Gray Divorce Means More Seniors are Living Alone

1Gray Divorce Means More Seniors are Living Alone

Some people think that divorce only happens to younger couples. Unfortunately, divorce is something that can occur to anyone at any stage of life. With more and more of the United States population in the over-65 category, it is not surprising that divorce is occurring with some frequency among the senior population. This means that more seniors are living alone. There has been a continued increase in the number of gray divorces in the country.


What is Gray Divorce?

Gray divorce generally refers to couples who divorce after the age of 50. As the U.S. population is aging, many people are choosing to end their marriages, even those long-term unions. The divorce rate for those over the age of 50 has been on the rise. The rate actually doubled between 1990 and 2010 and continues to rise. According to the National Center for Family & Marriage Research at Bowling Green State University (NCFMR), about a third of divorces occur with people over the age of 50. Another study also found that divorce among those aged 65 and over is rising.


Board Certified Family Law Specialist Matt Arnold answers the question: “How long does getting a divorce take?” 


Why are There More Gray Divorces?

There is an increase in gray divorce for a variety of reasons. Some couples have been putting off divorce for years, sometimes waiting until the children are out of the home before splitting. Some people over the age of 50 realize that they are unhappy and wish to seek a better lifestyle for their golden years. Some prefer to live alone rather than to continue to live in a relationship in which they are not happy. There is less stigma associated with divorce than there was in past eras, and divorce is easier than ever to attain. North Carolina allows for no-fault divorce, so neither party needs to blame the other for a failed marriage.



Seeking a Gray Divorce

The divorce process is the same regardless of your age. North Carolina law requires that a couple live apart for a period of one year before they can get divorced. A gray divorce may be slightly more complex than a divorce at a younger age simply because of the larger number of assets and greater wealth that a couple might have accumulated. However, couples may agree as to the distribution of their assets, and they likely have enough money to allow both parties to live a comfortable lifestyle following divorce. There are probably no matters regarding the children to discuss, such as child custody and visitation.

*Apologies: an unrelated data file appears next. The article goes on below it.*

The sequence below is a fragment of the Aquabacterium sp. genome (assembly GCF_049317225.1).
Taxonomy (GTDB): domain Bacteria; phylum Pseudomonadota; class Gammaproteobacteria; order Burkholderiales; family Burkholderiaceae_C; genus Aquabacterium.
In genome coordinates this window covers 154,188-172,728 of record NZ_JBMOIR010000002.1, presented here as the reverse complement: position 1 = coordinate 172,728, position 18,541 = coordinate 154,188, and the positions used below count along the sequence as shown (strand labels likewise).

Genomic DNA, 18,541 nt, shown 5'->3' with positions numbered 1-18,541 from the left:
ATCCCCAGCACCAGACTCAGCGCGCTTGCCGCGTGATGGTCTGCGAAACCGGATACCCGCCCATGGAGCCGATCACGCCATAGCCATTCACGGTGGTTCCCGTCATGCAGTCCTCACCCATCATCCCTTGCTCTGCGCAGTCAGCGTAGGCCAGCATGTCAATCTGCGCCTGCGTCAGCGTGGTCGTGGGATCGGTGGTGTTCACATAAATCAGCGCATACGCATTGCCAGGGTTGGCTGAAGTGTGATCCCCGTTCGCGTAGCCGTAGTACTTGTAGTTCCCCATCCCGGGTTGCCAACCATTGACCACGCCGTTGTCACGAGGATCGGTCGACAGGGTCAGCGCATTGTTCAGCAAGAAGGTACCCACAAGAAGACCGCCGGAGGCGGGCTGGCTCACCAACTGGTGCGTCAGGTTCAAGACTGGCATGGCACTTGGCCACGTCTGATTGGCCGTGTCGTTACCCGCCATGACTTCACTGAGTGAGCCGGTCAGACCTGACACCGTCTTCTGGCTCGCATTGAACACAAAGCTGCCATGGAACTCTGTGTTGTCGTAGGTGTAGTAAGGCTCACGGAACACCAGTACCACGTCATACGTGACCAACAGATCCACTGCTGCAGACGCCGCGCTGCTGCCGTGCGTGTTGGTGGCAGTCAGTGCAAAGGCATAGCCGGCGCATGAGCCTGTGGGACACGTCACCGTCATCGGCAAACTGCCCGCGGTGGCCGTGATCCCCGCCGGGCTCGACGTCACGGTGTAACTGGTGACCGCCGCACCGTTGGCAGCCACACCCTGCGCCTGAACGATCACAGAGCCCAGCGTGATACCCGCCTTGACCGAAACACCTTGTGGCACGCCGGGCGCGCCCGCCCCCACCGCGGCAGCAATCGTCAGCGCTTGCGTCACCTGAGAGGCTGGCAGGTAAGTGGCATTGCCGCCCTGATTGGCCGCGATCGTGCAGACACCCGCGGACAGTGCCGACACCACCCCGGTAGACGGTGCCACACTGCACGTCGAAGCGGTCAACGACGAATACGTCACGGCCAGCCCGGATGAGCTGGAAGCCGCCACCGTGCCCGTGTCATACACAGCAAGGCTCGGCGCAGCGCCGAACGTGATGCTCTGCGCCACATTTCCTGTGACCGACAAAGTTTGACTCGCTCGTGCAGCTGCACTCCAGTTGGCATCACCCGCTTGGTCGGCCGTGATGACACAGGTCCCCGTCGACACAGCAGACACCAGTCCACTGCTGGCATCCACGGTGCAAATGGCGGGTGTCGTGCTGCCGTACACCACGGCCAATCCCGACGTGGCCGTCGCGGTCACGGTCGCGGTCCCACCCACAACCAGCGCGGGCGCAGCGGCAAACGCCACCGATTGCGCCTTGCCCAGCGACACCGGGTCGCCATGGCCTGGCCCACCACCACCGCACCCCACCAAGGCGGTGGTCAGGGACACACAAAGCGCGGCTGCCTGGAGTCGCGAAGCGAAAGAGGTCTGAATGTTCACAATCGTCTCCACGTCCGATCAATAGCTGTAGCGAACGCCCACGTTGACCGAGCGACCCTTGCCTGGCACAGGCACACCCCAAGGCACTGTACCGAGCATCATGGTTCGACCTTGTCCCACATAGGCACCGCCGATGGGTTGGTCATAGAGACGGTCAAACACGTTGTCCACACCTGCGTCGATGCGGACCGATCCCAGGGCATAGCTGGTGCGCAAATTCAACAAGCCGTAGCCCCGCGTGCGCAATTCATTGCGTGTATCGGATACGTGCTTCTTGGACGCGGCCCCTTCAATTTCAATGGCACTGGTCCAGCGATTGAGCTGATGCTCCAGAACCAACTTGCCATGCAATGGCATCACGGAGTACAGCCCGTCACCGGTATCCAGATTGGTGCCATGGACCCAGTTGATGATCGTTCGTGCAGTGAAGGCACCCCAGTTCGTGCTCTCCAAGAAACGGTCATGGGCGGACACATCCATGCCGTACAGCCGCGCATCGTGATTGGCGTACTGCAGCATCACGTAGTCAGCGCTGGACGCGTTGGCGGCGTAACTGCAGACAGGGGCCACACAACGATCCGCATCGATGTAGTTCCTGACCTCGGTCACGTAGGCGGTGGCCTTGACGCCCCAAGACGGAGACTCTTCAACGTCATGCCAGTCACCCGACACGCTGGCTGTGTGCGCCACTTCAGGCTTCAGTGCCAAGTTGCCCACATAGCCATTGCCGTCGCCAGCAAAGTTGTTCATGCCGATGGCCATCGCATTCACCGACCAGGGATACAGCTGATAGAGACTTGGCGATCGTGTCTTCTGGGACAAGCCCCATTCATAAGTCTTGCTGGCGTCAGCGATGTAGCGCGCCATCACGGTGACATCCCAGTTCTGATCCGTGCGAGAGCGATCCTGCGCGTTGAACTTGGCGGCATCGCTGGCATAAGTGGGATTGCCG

The Decision to Divorce

The decision to divorce can be difficult, particularly for couples who have spent a great number of years together. Both people need to weigh the pros and cons to decide what is the best choice for them. Sometimes, counseling can help couples work through issues to determine whether they want to stay together or end the marriage. An experienced divorce attorney will guide you through the divorce process and help make sure the process is fair. To learn more about divorce, contact our legal team at Arnold & Smith, PLLC, at (704) 370-2828 for a consultation.






The family law practice group at Arnold & Smith, PLLC includes four Board-Certified Family Law specialists and one Child Welfare Law specialist, as well as several attorneys with many years of family law experience that are committed to providing a powerful voice to individuals facing the often-tumultuous issues in this area of law. The range of issues our family law clients may be facing include pre- and post-nuptial agreements; separation agreements; post-separation support; child support (both temporary and permanent); absolute divorce; divorce from bed and board; military divorce; equitable distribution of assets; child custody (both temporary and permanent); retirement benefits and divorce; alimony and spousal support; adoption; and emancipation. Because this area of the law is usually emotionally charged and complicated, the family law attorneys at Arnold & Smith, PLLC act with the utmost dedication to ensure that each client understands his or her options, and then act to achieve the best result possible for that client’s particular situation.



Separation and Divorce | North Carolina Judicial Branch (

National Center for Family & Marriage Research (NCFMR) (


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